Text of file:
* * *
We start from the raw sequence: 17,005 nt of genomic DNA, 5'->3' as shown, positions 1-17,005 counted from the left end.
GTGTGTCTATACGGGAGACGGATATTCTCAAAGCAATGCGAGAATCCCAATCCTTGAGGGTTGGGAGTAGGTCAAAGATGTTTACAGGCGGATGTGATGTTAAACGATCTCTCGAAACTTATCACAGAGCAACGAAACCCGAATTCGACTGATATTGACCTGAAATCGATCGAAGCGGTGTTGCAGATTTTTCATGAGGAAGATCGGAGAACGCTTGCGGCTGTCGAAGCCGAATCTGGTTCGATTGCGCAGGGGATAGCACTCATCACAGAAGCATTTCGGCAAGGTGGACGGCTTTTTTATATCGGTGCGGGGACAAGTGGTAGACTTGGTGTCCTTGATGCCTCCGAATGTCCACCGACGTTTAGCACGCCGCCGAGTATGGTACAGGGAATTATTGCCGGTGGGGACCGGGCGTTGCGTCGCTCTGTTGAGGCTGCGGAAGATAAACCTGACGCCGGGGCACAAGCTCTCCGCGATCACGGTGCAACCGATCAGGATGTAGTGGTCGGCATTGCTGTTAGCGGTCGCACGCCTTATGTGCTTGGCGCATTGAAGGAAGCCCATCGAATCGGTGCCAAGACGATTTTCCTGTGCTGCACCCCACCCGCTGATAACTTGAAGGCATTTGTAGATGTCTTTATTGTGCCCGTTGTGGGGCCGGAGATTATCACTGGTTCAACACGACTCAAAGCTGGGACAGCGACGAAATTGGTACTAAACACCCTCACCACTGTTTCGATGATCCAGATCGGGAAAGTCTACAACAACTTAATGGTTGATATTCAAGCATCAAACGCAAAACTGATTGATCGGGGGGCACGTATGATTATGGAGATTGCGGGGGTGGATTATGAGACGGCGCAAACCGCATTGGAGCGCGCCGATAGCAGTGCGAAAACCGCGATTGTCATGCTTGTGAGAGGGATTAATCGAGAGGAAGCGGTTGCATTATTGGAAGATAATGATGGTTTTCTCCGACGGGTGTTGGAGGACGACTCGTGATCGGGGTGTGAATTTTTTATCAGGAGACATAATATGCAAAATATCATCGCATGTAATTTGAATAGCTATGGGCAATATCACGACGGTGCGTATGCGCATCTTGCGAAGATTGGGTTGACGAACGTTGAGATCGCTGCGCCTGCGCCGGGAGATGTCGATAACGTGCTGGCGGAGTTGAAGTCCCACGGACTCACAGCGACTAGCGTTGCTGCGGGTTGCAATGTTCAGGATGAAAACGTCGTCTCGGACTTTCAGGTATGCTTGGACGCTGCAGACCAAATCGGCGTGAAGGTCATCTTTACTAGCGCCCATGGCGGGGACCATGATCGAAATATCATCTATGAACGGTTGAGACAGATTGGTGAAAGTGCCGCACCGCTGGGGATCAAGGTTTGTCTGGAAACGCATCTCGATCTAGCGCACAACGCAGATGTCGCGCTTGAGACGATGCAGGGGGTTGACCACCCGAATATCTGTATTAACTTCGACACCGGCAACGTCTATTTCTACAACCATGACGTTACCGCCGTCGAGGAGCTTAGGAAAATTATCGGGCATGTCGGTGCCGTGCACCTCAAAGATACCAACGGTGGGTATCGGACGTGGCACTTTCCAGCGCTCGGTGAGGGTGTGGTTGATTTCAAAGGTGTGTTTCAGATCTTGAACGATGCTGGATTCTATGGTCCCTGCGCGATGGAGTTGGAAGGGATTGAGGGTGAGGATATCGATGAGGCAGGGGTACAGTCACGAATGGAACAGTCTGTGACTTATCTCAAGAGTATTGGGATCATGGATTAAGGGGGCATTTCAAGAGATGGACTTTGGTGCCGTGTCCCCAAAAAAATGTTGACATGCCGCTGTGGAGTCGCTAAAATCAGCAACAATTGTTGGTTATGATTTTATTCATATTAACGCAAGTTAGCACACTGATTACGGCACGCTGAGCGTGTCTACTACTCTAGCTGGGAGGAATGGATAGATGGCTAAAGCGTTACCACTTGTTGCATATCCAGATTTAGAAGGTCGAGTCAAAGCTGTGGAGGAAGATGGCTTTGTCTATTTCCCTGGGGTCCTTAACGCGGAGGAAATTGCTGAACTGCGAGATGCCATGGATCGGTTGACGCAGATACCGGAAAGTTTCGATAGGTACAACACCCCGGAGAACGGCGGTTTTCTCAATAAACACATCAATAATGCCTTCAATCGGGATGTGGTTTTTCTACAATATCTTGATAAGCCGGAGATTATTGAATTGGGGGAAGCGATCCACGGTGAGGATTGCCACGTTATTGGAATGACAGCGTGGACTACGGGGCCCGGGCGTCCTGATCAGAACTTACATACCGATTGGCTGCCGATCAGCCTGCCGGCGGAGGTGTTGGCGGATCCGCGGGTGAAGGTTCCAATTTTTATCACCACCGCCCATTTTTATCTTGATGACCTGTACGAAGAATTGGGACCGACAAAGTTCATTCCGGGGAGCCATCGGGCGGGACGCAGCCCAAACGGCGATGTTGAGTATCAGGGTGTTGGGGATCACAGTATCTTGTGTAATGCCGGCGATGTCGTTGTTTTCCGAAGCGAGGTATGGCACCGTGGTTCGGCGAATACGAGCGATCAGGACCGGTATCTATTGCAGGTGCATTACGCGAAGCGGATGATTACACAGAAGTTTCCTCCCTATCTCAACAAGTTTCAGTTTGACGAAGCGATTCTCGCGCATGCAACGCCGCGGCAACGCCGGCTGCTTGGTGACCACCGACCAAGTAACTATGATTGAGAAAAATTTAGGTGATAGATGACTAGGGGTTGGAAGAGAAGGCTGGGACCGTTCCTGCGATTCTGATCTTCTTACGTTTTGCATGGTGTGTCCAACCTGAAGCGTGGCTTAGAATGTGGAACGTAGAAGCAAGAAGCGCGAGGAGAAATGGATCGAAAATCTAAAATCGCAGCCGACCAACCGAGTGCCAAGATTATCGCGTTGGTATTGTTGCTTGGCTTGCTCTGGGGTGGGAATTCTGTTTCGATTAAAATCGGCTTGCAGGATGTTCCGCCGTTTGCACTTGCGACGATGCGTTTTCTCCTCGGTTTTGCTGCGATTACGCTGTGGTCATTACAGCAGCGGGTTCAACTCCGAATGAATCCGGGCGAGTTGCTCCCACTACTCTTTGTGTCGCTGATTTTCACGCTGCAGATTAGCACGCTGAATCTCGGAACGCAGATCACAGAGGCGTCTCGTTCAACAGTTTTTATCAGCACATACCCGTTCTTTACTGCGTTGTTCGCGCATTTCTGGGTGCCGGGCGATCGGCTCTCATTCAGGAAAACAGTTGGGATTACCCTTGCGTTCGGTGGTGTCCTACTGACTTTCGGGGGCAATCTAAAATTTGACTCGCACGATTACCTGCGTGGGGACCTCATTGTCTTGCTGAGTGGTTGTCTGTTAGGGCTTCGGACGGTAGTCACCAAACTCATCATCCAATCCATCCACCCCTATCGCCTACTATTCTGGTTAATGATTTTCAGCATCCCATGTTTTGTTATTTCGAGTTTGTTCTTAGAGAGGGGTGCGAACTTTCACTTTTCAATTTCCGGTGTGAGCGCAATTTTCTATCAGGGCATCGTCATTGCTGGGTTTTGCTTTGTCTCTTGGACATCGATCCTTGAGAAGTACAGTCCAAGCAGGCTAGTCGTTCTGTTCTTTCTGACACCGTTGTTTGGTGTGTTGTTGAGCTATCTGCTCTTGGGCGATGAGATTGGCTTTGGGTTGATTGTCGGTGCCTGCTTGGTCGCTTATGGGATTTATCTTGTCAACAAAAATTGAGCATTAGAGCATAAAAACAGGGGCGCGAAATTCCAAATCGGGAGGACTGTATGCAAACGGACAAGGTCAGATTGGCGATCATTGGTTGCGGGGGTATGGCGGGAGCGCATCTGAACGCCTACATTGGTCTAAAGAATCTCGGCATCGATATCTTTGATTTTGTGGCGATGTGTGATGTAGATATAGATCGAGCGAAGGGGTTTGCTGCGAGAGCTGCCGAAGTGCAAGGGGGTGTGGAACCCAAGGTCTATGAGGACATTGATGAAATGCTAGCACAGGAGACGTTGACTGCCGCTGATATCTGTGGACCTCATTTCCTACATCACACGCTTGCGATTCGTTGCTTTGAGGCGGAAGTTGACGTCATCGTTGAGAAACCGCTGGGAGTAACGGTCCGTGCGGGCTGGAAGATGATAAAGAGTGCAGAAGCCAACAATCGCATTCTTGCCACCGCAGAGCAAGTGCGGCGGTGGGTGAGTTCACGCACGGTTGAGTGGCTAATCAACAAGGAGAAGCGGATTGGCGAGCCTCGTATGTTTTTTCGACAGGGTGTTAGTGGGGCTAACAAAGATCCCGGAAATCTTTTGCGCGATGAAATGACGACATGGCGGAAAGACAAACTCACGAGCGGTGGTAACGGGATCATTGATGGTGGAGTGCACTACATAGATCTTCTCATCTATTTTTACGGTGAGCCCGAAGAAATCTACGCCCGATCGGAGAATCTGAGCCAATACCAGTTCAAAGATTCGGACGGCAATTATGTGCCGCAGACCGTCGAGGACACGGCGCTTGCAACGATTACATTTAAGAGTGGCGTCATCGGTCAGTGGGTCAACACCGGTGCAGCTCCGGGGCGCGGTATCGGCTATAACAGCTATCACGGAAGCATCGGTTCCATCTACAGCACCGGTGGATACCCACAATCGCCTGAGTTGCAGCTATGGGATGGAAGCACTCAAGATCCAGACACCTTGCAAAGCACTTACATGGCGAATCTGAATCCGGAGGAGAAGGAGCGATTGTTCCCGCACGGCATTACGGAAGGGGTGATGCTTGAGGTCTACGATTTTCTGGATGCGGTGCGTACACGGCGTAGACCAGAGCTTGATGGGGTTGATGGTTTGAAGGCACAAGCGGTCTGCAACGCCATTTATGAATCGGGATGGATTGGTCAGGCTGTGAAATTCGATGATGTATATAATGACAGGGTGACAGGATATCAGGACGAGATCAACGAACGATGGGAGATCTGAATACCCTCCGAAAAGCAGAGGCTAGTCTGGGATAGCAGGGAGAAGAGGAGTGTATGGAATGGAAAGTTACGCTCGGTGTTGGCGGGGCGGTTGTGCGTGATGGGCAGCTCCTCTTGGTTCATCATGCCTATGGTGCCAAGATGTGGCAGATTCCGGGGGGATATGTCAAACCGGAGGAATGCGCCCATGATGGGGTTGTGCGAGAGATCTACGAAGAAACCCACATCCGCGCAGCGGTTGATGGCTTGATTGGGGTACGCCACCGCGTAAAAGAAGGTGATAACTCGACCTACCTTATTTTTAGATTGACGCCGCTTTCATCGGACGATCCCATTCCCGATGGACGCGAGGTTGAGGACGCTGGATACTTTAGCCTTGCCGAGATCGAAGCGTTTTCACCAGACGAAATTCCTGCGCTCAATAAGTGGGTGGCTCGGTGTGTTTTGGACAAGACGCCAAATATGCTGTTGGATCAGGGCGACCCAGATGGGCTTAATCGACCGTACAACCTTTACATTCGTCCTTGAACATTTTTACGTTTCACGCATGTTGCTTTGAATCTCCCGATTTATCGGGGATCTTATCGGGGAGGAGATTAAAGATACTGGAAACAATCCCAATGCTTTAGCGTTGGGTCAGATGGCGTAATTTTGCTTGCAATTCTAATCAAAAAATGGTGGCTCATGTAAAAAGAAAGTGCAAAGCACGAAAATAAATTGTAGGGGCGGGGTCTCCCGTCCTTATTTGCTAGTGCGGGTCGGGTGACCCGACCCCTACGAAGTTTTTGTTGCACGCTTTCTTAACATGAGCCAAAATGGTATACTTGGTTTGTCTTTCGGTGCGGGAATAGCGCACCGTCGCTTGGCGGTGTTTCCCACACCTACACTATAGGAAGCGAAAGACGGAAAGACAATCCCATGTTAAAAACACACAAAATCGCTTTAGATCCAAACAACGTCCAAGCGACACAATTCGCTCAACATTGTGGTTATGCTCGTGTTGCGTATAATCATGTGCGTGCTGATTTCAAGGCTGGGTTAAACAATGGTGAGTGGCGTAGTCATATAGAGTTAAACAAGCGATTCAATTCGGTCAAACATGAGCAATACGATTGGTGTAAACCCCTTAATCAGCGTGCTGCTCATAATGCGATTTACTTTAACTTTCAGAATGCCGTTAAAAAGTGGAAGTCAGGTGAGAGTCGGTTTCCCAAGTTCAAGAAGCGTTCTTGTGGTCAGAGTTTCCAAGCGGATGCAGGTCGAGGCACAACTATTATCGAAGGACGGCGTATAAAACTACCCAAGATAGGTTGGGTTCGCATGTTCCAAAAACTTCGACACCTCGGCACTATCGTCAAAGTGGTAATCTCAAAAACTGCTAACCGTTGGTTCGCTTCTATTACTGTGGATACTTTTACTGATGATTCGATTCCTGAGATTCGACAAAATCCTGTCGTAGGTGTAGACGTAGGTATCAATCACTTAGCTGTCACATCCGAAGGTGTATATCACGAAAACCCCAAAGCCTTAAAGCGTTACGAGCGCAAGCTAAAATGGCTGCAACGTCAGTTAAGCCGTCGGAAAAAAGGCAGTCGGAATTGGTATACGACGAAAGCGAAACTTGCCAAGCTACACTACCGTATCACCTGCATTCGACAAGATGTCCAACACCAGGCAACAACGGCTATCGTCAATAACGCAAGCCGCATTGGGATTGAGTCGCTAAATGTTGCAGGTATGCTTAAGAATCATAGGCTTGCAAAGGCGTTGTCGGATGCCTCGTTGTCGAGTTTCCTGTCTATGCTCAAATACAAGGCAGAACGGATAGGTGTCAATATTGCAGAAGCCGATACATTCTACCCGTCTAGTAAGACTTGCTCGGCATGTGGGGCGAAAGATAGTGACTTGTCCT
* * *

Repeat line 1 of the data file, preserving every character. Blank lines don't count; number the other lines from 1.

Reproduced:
We start from the raw sequence: 17,005 nt of genomic DNA, 5'->3' as shown, positions 1-17,005 counted from the left end.